Thursday, August 16, 2012

Texas is Different: Amicus Briefs In Fisher v. Texas

Several of the amicus briefs filed on Monday in Fisher v. Texas, the case challenging the admissions policy of the University of Texas, focused on legal history.   
The family of Heman Sweatt, the plaintiff in the landmark case, Sweatt v. Painter, 339 U.S. 629 (1950),  emphasized legal and social history. In Sweatt, the Court ordered the admission of the plaintiff, a black man qualified for admission to UT's Law School but denied entry on account of race, on grounds that his exclusion violated the Equal Protection Clause.  (Heman Sweat  can be seen on the right, on the cover of Gary Lavergne's Before Brown, noted earlier here and here).

The Sweatt family's brief begins:

Amici curiae are the daughter and nephews of Heman Marion Sweatt, who in 1946 was denied admission to The University of Texas Law School for one reason: “the fact that he is a negro.”  Texas law forbade UT from considering any of his other qualities: not his intelligence, not his determination, not the grit he gained living under and fighting Jim Crow. ...
Today, UT honors the legacy of Heman Sweatt in many ways, none more important than its commit-ment to creating a genuinely diverse student body. It does so through an admissions policy that considers (to the extent allowed by the Texas Top Ten Percent Law, which depends on secondary-school segregation to increase minority enrollment) all aspects of an applicant’s character – including, in part, how that character has been shaped by race.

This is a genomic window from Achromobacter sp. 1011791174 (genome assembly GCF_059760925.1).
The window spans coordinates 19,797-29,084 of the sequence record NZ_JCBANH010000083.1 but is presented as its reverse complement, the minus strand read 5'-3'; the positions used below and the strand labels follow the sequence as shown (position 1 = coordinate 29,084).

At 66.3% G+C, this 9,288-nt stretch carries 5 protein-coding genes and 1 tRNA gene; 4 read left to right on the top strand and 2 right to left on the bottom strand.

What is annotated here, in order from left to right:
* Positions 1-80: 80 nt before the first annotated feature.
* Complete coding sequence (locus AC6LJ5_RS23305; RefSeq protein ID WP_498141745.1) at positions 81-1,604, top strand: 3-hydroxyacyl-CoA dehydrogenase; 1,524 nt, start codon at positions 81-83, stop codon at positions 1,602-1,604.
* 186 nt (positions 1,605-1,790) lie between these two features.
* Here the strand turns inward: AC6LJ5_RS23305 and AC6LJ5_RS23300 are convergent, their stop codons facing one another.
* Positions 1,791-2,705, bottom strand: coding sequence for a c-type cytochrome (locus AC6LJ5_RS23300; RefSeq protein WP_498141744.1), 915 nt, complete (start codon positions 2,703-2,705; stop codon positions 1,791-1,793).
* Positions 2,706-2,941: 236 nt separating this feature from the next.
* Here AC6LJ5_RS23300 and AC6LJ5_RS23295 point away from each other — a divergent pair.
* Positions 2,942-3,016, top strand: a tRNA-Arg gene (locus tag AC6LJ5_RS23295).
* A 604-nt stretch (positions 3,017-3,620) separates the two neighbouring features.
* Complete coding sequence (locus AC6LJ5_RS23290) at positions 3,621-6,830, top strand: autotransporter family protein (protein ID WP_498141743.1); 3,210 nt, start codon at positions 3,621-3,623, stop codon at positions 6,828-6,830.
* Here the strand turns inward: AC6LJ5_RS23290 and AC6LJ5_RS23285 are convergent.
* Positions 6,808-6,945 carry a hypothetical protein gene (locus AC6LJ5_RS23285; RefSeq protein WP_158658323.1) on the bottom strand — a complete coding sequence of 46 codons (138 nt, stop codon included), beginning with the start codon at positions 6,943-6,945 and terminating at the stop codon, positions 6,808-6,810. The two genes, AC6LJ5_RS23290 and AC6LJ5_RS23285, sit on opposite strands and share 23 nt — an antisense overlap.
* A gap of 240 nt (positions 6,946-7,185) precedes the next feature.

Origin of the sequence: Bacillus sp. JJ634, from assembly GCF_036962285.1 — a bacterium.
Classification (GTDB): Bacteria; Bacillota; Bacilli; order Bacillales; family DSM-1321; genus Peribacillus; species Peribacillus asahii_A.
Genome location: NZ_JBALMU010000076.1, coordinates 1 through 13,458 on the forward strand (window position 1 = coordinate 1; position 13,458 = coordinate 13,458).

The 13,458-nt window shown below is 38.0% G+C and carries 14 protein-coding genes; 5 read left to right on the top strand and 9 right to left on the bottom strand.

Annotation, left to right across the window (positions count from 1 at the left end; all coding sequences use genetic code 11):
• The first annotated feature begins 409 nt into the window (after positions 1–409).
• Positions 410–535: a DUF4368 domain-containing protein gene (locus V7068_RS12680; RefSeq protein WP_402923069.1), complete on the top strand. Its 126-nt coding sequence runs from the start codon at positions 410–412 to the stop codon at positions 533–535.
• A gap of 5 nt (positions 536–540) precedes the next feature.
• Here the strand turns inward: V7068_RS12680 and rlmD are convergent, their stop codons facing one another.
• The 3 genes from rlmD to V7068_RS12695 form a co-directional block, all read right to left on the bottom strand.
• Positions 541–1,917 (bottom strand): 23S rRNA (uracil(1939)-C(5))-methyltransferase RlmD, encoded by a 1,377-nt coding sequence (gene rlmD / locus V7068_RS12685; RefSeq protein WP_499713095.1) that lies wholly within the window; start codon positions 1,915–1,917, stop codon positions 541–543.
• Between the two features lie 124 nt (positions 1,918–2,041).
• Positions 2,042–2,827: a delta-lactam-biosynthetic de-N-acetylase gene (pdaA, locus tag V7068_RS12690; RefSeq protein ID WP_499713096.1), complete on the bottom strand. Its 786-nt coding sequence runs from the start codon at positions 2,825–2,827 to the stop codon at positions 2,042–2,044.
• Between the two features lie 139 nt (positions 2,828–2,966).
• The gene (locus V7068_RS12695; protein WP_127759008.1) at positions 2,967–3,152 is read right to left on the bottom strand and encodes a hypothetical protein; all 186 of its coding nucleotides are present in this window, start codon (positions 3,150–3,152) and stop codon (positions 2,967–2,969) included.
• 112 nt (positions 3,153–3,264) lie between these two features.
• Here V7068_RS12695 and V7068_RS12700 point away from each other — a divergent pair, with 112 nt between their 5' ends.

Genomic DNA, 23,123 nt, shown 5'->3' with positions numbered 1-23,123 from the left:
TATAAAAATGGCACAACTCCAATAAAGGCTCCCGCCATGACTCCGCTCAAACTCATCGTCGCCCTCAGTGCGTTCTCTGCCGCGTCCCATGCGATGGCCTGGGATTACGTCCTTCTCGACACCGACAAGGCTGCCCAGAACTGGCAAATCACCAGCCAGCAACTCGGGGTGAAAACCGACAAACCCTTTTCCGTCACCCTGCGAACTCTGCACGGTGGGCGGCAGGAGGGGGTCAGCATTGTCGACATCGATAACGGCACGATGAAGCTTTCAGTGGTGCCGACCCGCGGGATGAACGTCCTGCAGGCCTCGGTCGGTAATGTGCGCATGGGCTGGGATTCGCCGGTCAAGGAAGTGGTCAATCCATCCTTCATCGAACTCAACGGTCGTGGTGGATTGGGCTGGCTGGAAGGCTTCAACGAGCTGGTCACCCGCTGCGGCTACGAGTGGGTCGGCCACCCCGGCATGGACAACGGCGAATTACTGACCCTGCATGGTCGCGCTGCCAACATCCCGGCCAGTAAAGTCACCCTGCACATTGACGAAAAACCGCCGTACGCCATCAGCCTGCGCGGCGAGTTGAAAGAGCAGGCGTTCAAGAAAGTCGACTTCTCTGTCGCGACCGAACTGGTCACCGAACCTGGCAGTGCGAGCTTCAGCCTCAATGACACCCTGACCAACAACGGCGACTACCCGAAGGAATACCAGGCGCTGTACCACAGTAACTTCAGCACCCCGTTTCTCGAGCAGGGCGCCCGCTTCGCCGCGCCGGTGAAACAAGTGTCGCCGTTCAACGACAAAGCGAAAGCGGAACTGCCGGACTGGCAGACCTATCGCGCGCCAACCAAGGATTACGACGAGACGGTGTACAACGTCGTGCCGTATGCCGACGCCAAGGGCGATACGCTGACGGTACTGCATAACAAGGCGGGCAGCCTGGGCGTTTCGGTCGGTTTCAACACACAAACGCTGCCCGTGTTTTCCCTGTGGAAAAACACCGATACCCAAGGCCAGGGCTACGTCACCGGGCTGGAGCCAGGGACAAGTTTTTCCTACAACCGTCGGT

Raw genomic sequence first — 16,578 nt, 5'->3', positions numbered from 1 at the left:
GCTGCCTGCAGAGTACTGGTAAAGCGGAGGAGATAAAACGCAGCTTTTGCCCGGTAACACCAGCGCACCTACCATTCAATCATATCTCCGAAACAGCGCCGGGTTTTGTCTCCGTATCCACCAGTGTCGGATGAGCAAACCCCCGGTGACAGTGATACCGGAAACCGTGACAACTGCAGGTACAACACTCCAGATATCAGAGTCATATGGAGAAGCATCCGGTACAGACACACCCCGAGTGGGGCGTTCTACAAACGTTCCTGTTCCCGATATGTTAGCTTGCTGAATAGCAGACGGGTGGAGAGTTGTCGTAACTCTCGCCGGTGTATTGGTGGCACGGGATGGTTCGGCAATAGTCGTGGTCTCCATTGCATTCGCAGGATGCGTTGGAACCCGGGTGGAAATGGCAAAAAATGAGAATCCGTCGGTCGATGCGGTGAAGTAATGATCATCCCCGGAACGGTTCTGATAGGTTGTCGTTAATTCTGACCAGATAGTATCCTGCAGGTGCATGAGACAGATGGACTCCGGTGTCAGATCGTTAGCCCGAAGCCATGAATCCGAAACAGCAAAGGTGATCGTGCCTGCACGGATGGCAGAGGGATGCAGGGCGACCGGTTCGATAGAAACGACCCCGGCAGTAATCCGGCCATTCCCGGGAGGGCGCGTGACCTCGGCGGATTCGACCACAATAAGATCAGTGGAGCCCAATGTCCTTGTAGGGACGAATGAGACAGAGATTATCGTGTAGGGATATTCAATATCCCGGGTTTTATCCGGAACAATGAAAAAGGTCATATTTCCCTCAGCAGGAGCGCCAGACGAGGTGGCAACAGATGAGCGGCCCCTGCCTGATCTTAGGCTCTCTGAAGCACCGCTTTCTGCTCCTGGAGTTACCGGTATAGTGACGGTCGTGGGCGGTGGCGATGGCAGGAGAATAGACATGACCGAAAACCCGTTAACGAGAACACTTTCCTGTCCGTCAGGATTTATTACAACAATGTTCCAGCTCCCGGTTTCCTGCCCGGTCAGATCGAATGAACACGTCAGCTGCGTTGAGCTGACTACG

The Sweatt Family submits this brief to recount Heman Sweatt’s story in the context of Texas’s long and continuing history of segregation in education and to support UT’s use of a holistic admissions policy as a narrowly tailored means of fulfilling its mission to prepare students to engage and lead Texas’s diverse society.

The Sweatts' brief is available here.

Another brief, which I authored, along with my colleague, Lani Guinier, places the constitutional issues in Fisher in historical context. The brief begins:
Fisher v. Texas is unlike any affirmative action case this Court has ever confronted.  For the very first time in history, the U.S. Supreme Court is asked to rule on the constitutionality of an admissions program designed to increase racial diversity at a university located in a southern state—Texas. 
The history of Texas and of the University of Texas (“UT”) distinguishes the present case from DeFunis v. Odegaard, 416 U.S. 312 (1974)Regents of the University of California v. Bakke, 438 U.S. 265 (1978), and Grutter v. Bollinger, 539 U.S. 306 (2003). The aforementioned cases all involved universities located in the North or West that lacked a history of state-mandated segregation.  Fisher arises out of a profoundly different context.
This brief, field on behalf of our client, the Advancement Project, can be found here. (All briefs in the case are available here).  For those interested in my views on historians as amicus filers, see my earlier post, "Say Something Historical."  My expertise in legal history is not the sole influence on my take on Fisher, however. I also teach and write in the areas of constitutional and education law; my views about Fisher and willingness to represent a client in the case also are informed by my work in those two areas. In fact, at the invitation of the Vanderbilt Law Review, I wrote a Supreme Court preview essay about Fisher. That essay, available here, does not mention history at all; instead, it focuses on constitutional law and education policy.